# Here is a picture of the sample from the geometric distribution.
discreteHistogram(min(data), max(data), data)
### BINOMIAL DISTRIBUTION ###
# Let X be the number of sixes you encounter when rolling a (fair, six-sided)
# die 12 times. You expect X to take values around 2. But what is the
# probability that you get exactly 2 sixes? Only about 30%, according to the
# binomial distribution.
choose(12, 0) * (5 / 6)^12 * (1 / 6)^0
choose(12, 1) * (5 / 6)^11 * (1 / 6)^1
choose(12, 2) * (5 / 6)^10 * (1 / 6)^2
# Here's how to compute the same numbers using R's built-in knowledge of the
# binomial distribution.
dbinom(0, 12, 1 / 6)
dbinom(1, 12, 1 / 6)
dbinom(2, 12, 1 / 6)
# Here are those three numbers again, made succinctly using sapply.
sapply(0:2, dbinom, 12, 1 / 6)
# How do we compute P(X = 0) + P(X = 1) + P(X = 2)? Here are three ways.
dbinom(0, 12, 1 / 6) + dbinom(1, 12, 1 / 6) + dbinom(2, 12, 1 / 6)
sum(sapply(0:2, dbinom, 12, 1 / 6))
pbinom(2, 12, 1 / 6)
# Explain the result of these commands.
sum(sapply(0:12, dbinom, 12, 1 / 6))
pbinom(12, 12, 1 / 6)
# Here's the PMF and a histogram of 10,000 random values of X. They match well.
plot(x=0:12, y=sapply(0:12, dbinom, 12, 1 / 6))
discreteHistogram(0, 12, rbinom(10000, 12, 1 / 6))
# Let's switch to X ~ Binom(100, 0.2). For which k is P(X <= k) = 0.95? Use
# trial and error.
pbinom(24, 100, 0.2)
pbinom(25, 100, 0.2)
pbinom(26, 100, 0.2)
pbinom(27, 100, 0.2)
pbinom(28, 100, 0.2)
# Here's the efficient way.
qbinom(0.95, 100, 0.2)
### OVERBOOKING YOUR #^(&!4& AIRPLANE FLIGHT ###
# In a policy called overbooking, airlines sell more seats than they have,
# counting on some of the passengers not to show up for their flights. Below,
# specify the probability of a passenger showing up for her flight, the
# capacity of the airplane, and the overbooking limit of the airline.
prob <- 0.88
capacity <- 100
limit <- 110
# Here's the probability that exactly one too many passengers show up.
k <- capacity + 1
choose(limit, k) * prob^k * (1 - prob)^(limit - k)
dbinom(k, limit, prob)
# Here are the probabilities that two and three too many show up.
k <- capacity + 2
dbinom(k, limit, prob)
k <- capacity + 3
dbinom(k, limit, prob)
# Here's the total probability of overbooking the flight.
1 - pbinom(capacity, limit, prob)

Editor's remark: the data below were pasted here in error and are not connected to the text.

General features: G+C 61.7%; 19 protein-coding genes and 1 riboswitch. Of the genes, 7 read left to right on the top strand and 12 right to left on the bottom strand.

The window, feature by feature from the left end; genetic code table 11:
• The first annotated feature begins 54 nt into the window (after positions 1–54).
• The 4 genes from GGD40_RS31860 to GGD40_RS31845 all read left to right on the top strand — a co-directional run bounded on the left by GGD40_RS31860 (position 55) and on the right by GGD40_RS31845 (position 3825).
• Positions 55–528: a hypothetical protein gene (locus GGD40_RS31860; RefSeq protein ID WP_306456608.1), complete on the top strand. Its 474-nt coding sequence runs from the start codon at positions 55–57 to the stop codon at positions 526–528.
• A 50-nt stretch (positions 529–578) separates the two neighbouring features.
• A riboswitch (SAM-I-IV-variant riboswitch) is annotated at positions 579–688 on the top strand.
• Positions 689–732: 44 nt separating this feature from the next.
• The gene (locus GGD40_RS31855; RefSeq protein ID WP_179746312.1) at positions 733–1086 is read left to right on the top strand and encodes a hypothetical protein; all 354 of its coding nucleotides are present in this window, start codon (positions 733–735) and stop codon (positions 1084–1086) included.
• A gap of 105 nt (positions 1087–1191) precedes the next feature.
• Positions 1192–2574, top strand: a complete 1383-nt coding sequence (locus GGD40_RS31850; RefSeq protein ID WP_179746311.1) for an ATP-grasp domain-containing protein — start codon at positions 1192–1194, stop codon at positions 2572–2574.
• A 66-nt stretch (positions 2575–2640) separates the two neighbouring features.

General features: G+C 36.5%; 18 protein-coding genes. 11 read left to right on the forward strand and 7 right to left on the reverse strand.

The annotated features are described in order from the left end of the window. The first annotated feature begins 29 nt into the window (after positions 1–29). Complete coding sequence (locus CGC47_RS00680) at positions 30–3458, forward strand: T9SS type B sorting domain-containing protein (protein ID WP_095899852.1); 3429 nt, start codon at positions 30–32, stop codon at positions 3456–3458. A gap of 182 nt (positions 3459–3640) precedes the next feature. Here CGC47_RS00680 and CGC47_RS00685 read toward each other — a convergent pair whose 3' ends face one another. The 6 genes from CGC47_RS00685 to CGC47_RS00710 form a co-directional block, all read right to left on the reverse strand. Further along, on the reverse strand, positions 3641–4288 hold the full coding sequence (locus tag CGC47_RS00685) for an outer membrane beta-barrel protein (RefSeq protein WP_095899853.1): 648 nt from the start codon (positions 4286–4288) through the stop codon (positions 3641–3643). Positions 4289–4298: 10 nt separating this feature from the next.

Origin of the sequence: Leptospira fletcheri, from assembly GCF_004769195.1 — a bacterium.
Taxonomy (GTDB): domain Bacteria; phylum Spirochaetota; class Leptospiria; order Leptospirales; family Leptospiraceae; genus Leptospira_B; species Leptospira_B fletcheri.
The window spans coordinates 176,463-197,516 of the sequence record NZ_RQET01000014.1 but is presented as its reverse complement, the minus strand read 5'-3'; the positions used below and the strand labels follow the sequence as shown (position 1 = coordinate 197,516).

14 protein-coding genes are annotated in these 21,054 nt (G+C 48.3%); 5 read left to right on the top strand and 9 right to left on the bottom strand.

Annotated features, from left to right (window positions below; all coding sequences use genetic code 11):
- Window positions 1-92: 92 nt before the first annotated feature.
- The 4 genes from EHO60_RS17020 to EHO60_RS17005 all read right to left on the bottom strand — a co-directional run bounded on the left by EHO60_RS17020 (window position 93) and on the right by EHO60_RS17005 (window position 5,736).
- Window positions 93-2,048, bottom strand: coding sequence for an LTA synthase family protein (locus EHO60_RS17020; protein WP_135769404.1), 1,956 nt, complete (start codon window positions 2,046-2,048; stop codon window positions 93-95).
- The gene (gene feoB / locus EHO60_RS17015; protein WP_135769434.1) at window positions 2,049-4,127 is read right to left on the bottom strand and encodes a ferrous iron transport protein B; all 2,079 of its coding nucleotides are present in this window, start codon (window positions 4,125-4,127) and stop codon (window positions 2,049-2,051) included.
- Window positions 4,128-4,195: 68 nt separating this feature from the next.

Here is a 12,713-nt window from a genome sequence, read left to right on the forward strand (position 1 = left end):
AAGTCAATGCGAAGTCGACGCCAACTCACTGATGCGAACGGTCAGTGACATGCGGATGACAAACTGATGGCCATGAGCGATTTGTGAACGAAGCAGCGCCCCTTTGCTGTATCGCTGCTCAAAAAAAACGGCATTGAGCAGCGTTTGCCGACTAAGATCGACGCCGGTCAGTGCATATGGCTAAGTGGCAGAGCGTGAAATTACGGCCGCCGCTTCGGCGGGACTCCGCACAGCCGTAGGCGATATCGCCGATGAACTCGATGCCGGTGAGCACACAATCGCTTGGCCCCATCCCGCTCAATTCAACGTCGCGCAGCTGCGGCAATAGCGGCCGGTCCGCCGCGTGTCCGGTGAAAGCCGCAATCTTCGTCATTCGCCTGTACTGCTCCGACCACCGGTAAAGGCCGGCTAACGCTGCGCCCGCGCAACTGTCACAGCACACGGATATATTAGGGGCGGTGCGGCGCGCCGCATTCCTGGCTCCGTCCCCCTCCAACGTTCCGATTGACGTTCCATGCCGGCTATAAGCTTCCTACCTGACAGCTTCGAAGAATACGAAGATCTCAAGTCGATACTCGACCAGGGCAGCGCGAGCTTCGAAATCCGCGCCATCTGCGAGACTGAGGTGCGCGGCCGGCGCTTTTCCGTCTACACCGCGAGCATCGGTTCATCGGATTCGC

# Change the limit below, to try to get the total probability below 5%.
# Experiment. How much should the airline overbook?
limit <- 110
1 - pbinom(capacity, limit, prob)
### HYPERGEOMETRIC DISTRIBUTION ###
# Draw five cards from a standard deck, and let X be the number of aces. Then X
# ~ HGeom(4, 48, 5). Do the following six numbers seem reasonable?
dhyper(0, 4, 48, 5)
dhyper(1, 4, 48, 5)
dhyper(2, 4, 48, 5)
dhyper(3, 4, 48, 5)
dhyper(4, 4, 48, 5)
dhyper(5, 4, 48, 5)
### LEGALIZE IT? ###
# Suppose that, at a college of 2,000 students, 613 of them support
# legalization of marijuana. Let X be the number of legalization supporters in
# a survey of 200 students. Then X ~ HGeom(613, 2000 - 613, 200). Here are the
# probabilities of a few values of X.
dhyper(60, 613, 2000 - 613, 200)
dhyper(61, 613, 2000 - 613, 200)
dhyper(62, 613, 2000 - 613, 200)
# In a more realistic problem, the number of supporters is unknown, and we
# conduct the survey in the hopes of ascertaining that number. Suppose that
# 89 of the 200 students surveyed support legalization. By trial and error,
# find the value of the variable _supporters_ that maximizes the probability of
# observing 89 supporters. (This approach to estimating a parameter of a
# population is called maximum likelihood estimation. It is common in
# statistics.)
supporters <- 882
dhyper(89, supporters, 2000 - supporters, 200)
### NEGATIVE BINOMIAL ###
# Remember that X ~ NBin(r, p) models the number of failures before the rth
# success in repeated Bernoulli trials, each with probability p. For the sake
# of examples, let's focus on r = 5 and p = 1 / 3.
# Here is P(X = 20) computed in two ways.
choose(20 + 5 - 1, 5 - 1) * (1 / 3)^5 * (1 - 1 / 3)^20
dnbinom(20, 5, 1 / 3)
# Here is P(X > 20) computed in two ways.
1 - sum(sapply(0:20, dnbinom, 5, 1 / 3))
1 - pnbinom(20, 5, 1 / 3)
# Here's a sample.
data <- rnbinom(100, 5, 1 / 3)
data
discreteHistogram(min(data), max(data), data)
### HOMEWORK ###
# A. In the airline overbooking problem, show your solution. That is, you
# should show a few lines of code, with their resulting output, that
# demonstrate how the limit should be set. Explain if necessary.
# B. In the hypergeometric problem, where the number of marijuana legalization
# supporters is unknown, show your solution. That is, you should show a few
# lines of code, with their resulting output, that demonstrate the maximum
# likelihood estimate. Explain if necessary.
# When I borrow a book from another Math/Stats professor, I sometimes return
# the book by placing it in their mailbox in the Math/Stats department. This is
# a little risky, because the book could be stolen. I do it 25 times with no
# problems. On the 26th time, the book is stolen. Under certain assumptions,
# this situation can be modeled using the geometric distribution.
# C. Use trial and error in R to find the parameter value p that maximizes the
# probability of the result observed above. Show a succinct version of your
# code and the answer(s) that it gives you. If necessary, explain.
# D. Solve the same problem using calculus.
# E. For X ~ NBin(5, 1 / 3), find k such that P(X <= k) = 95%. Do it in two
# ways: trial and error with pnbinom, and more simply with qnbinom.